Minimalist running

President-elect John F. Kennedy lamented the state of the nation’s fitness in an article under his byline for Sports Illustrated in December 1960, “The Soft American.”  As president he exhorted citizens to plunge into activities like 50-mile hikes.



As anyone sitting quietly and reading this article probably knows, that message did not resonate with most Americans. And these days, a majority get no planned exercise at all.

So at the recent annual meeting of the American College of Sports Medicine, one of the hottest topics was not how much exercise Americans should be completing, but how little.

Dozens of presentations and seminars examining a variety of activities concluded, essentially, that a few minutes of any strenuous exercise is sufficient to improve various measures of health and fitness.

“Everyone was talking” about those findings, said Linda S. Pescatello, a professor of kinesiology at the University of Connecticut, Storrs, who attended the conference, in Indianapolis. “It’s very appealing, obviously, the idea that you can get fit in a very short period of time.”

But she and other experts say there are still many unanswered questions about the long-term effects and efficacy of the wildly shrinking doses of exercise being studied and promoted by scientists and journalists, (including this writer).

“People have been trying to figure out forever what the right amount of exercise is,” said Dr. Paul Thompson, a cardiologist at Hartford Hospital in Connecticut, who has long studied exercise.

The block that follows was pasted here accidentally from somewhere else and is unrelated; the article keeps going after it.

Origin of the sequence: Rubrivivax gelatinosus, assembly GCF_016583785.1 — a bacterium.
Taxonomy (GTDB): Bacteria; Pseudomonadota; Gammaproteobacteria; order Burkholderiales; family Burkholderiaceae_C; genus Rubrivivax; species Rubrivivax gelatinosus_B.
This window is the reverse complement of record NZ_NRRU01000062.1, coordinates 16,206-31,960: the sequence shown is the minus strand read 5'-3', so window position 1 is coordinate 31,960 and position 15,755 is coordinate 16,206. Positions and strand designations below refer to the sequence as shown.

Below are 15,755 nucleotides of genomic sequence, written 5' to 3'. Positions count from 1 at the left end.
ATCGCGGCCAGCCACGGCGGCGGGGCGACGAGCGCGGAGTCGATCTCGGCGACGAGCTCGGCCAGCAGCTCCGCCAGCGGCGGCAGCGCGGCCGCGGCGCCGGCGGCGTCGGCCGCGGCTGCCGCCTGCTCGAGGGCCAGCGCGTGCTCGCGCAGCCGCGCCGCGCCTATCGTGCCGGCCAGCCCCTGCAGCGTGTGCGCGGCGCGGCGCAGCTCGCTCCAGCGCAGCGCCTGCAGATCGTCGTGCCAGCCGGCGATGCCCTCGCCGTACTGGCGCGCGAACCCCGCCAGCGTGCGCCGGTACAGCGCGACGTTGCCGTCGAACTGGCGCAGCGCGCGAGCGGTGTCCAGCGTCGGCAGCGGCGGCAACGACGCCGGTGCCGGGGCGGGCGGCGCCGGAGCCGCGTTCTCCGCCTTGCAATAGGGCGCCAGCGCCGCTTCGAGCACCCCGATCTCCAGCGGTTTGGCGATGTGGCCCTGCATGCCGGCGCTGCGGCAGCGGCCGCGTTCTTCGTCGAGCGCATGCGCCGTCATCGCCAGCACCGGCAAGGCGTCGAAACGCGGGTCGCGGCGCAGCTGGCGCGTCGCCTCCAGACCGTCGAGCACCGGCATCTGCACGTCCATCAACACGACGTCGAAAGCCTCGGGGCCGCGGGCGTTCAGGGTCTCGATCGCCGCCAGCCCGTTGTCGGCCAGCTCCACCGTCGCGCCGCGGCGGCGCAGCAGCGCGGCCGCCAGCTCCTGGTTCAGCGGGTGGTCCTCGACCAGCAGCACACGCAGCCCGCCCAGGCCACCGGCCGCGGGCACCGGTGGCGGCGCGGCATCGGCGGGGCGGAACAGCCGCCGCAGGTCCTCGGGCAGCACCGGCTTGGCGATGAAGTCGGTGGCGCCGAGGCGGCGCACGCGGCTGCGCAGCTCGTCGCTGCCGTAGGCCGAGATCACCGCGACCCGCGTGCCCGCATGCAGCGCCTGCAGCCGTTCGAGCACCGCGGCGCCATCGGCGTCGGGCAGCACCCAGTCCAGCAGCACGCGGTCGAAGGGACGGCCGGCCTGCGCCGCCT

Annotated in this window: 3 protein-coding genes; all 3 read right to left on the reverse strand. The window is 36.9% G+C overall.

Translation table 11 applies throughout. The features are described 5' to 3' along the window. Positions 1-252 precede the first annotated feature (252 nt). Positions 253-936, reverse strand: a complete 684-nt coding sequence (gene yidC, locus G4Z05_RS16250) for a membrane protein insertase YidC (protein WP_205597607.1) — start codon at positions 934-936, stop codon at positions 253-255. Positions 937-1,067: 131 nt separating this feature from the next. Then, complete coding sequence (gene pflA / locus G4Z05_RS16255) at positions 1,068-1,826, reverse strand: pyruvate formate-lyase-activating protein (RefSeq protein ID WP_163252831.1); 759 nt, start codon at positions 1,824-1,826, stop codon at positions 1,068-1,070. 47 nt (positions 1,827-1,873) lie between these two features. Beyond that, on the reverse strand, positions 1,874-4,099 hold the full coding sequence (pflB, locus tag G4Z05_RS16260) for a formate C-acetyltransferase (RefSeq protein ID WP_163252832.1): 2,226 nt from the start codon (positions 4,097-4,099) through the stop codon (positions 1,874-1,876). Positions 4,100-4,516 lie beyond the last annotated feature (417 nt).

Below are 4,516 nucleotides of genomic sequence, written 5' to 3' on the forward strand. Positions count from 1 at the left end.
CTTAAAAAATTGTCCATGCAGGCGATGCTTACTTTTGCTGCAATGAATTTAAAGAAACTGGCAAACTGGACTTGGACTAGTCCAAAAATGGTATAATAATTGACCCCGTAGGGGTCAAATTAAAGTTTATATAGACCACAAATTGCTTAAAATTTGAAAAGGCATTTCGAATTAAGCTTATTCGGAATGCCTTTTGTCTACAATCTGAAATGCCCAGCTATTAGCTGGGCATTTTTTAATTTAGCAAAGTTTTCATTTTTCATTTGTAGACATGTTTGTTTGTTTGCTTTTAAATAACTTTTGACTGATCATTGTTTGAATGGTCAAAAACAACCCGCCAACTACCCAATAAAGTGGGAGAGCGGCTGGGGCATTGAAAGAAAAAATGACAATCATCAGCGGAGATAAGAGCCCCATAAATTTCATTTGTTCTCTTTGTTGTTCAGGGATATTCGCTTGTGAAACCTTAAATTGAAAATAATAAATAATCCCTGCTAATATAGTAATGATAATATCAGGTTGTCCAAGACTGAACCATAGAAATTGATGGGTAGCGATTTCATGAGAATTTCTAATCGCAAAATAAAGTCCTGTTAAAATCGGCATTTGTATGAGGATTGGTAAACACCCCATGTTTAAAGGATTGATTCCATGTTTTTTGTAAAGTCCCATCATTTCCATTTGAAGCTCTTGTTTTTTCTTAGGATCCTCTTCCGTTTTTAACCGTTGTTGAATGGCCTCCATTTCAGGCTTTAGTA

In the past, formal recommendations have called for a substantial amount of regular exercise. For example, published guidelines from the Health and Human Services Department in 2008 suggested 150 minutes of moderate exercise per week — the equivalent of five 30-minute walks. The guidelines added that 75 minutes of vigorous exercise a week, like jogging, could be substituted.

These guidelines were based on a large body of science showing that 150 minutes of moderate exercise was associated with a longer life span and a reduced risk of heart disease, diabetes and other illnesses.

But in practical terms, the guidelines have not been a success. By most estimates, at least 80 percent of Americans don’t meet the recommendations. That has led to the quest to find a smaller amount of exercise that will produce health and fitness benefits without intimidating the millions who don’t work out.

And that, in turn, has resulted in the rise of interest in very brief, high-intensity interval training.

This approach to exercise started to take off in 2006, when Martin Gibala, a physiologist at McMaster University in Ontario, and his colleaguespublished a study showing that a three-minute sequence on an electronic stationary bicycle — 30 seconds of punishing, all-out pedaling followed by a brief rest, repeated five or six times — led to the same muscle-cell adaptations as 90 to 120 minutes of prolonged bike riding.

The study, which was published in The Journal of Physiology, soared to the top of the journal’s “most e-mailed” list and stayed there for years.

Since then, Dr. Gibala and his colleagues, as well as other groups of scientists, have been closely parsing the effects of brief bouts of intense exercise, trying to determine just what happens in the body when you work it very hard for a short period of time, and what dosage of such intense effort is likely to be most effective and tolerable for a majority of people.